Very few drivers have private driveways, meaning public chargers will have to pick up the slack. (Motherboard)
+ The U.S. only has 6,000 fast charging stations for EVs. Here’s where they all are. (MIT Technology Review)
+ Here’s how to encourage people to care about carbon emissions. (Slate $)
10 The world’s biggest camera is nearing completion 🔭
It could be in use in Chile as soon as 2024. (IEEE Spectrum)
+ NASA’s DART asteroid crash last week left a 10,000km tail. (New Scientist $)
Quote of the day
“You can imagine my stress level.”
—Sybren Stüvel, a software developer who lives in Amsterdam, recalls the frustration of an airline check-in system refusing to recognize the umlaut in his surname before a flight to the Wall Street Journal.
The big story
Why are products for older people so ugly?
On a drizzly Tuesday afternoon in San Francisco, people are filtering into a small conference room appointed with a whiteboard and subdued black-and-white photography. They’re here to talk about technology—a scene that should be entirely unremarkable in a city filled with small white conference rooms where people are doing exactly the same.
The key difference is that the average age of the 11 women and five men gathered here is somewhere in the mid-70s. They are the Longevity Explorers, part of an experiment to improve the way technology is developed for older adults.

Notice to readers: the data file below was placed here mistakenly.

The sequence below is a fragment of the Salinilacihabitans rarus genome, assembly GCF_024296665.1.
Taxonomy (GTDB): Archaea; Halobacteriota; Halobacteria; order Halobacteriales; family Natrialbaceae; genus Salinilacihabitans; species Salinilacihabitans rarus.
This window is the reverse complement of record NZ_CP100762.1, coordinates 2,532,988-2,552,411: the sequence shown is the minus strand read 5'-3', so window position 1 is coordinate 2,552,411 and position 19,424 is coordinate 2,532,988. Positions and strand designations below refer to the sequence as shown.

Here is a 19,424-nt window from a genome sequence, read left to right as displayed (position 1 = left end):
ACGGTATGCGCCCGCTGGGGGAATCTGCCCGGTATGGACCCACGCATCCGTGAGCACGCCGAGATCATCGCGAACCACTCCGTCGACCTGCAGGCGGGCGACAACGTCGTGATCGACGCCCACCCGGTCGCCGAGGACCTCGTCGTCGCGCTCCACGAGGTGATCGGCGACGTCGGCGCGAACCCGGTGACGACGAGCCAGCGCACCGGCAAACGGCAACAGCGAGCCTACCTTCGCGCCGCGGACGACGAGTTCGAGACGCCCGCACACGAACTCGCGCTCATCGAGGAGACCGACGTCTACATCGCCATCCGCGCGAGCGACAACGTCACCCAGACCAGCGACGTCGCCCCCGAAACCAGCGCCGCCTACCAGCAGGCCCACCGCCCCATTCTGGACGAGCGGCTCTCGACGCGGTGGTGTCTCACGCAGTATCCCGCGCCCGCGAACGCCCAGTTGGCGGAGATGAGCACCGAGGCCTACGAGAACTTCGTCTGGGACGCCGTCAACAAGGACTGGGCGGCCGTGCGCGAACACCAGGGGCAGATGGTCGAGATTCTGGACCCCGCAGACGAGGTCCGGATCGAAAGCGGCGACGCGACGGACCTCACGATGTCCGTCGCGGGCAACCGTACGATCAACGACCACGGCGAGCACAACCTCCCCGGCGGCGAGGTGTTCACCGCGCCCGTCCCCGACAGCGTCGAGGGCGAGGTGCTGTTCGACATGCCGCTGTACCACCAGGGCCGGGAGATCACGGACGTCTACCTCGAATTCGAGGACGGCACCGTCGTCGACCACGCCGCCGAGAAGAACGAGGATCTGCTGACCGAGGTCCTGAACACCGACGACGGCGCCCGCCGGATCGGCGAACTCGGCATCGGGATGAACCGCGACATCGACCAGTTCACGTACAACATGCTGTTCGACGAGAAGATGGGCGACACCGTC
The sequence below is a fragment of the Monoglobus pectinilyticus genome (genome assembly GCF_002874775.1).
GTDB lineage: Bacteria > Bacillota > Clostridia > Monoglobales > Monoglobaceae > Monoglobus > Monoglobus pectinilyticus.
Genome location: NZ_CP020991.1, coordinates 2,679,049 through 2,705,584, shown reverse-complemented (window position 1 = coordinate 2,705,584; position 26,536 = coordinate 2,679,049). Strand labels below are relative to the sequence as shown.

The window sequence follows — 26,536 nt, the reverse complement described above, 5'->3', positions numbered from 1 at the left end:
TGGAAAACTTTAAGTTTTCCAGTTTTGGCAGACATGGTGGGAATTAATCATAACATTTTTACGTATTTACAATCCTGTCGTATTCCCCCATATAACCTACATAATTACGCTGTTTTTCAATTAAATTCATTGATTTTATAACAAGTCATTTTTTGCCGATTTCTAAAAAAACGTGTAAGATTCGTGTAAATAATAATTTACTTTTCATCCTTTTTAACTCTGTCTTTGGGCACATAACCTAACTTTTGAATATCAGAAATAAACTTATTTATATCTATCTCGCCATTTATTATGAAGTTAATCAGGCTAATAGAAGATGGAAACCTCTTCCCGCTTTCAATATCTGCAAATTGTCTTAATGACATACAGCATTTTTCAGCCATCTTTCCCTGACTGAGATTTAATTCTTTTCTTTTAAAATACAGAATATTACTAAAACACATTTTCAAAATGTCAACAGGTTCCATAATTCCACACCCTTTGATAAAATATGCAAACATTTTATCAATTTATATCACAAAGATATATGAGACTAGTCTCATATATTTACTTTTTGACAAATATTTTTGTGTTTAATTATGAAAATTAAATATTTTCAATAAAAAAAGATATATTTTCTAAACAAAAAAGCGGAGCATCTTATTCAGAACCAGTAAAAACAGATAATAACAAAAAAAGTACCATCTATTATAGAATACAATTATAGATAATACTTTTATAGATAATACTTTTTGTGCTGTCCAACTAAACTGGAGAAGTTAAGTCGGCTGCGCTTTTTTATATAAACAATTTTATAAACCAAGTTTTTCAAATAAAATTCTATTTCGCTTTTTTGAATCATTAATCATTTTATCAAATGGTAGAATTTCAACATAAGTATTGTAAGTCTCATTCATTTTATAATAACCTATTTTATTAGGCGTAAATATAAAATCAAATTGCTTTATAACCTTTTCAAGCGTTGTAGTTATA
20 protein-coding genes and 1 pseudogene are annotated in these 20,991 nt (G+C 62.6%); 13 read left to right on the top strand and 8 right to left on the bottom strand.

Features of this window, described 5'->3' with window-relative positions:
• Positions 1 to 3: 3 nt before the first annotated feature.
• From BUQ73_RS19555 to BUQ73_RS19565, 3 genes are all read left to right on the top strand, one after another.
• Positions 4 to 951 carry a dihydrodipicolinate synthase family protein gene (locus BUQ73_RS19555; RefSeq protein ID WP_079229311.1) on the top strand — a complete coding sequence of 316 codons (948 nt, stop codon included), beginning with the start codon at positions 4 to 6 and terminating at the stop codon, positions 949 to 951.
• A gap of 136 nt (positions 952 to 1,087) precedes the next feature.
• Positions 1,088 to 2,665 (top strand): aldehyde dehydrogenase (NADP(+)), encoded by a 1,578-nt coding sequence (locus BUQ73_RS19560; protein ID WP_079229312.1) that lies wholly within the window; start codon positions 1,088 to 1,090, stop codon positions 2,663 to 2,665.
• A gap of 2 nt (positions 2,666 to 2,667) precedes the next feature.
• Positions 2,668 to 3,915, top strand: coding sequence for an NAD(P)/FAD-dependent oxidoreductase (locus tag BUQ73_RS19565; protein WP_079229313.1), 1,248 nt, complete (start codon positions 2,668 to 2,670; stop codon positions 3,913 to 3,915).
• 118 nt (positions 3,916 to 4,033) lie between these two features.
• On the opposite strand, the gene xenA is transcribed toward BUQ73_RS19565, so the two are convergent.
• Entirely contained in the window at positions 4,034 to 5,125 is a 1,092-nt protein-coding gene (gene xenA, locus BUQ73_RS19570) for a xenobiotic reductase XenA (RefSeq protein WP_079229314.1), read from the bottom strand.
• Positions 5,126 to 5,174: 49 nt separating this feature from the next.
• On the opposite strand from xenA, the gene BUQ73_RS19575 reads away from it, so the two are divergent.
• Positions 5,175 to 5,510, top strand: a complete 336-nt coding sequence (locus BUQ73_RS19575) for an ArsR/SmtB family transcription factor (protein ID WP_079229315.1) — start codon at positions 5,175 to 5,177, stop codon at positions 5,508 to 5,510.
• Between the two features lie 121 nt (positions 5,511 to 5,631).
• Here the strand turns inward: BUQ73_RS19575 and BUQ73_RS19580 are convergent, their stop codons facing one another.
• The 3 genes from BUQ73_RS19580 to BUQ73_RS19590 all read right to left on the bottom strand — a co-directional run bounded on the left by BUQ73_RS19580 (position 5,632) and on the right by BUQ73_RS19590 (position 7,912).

Experts say older adults who still work, or who spend time with younger family members who use technology, are more apt to pick it up. Yet the list of lousy products for older people is long—and progress is incremental. Read the full story.
We can still have nice things
A place for comfort, fun and distraction in these weird times. (Got any ideas? Drop me a line or tweet 'em at me.)
+ I wish my memory was as good as this dog’s.
+ A banana bread recipe for the ages.
+ Kurt Steiner, stone-skimming legend, has lived a fascinating life.
+ If we could recreate artifacts and paintings using digital recordings of the real things, would we still need to keep precious ancient items in museums?
+ A couple who married after being mixed up as babies? I smell a big screen adaptation!
The Download: GPT-4 is here, and metaverse marriages
Plus: the AI hype train is still rolling on
The Download: Sam Altman’s big longevity bet, and how CRISPR is changing lives
Plus: a pro-Ukraine group could be behind the attack on the Nord Stream pipeline
The Download: China’s version of ChatGPT, and protecting our brain data
Plus: China isn't likely to get onboard with a forced TikTok sale
The Download: Google’s Bard experiment, and Ernie Bot’s rehabilitation
Plus: TikTok's preparing for its moment before Congress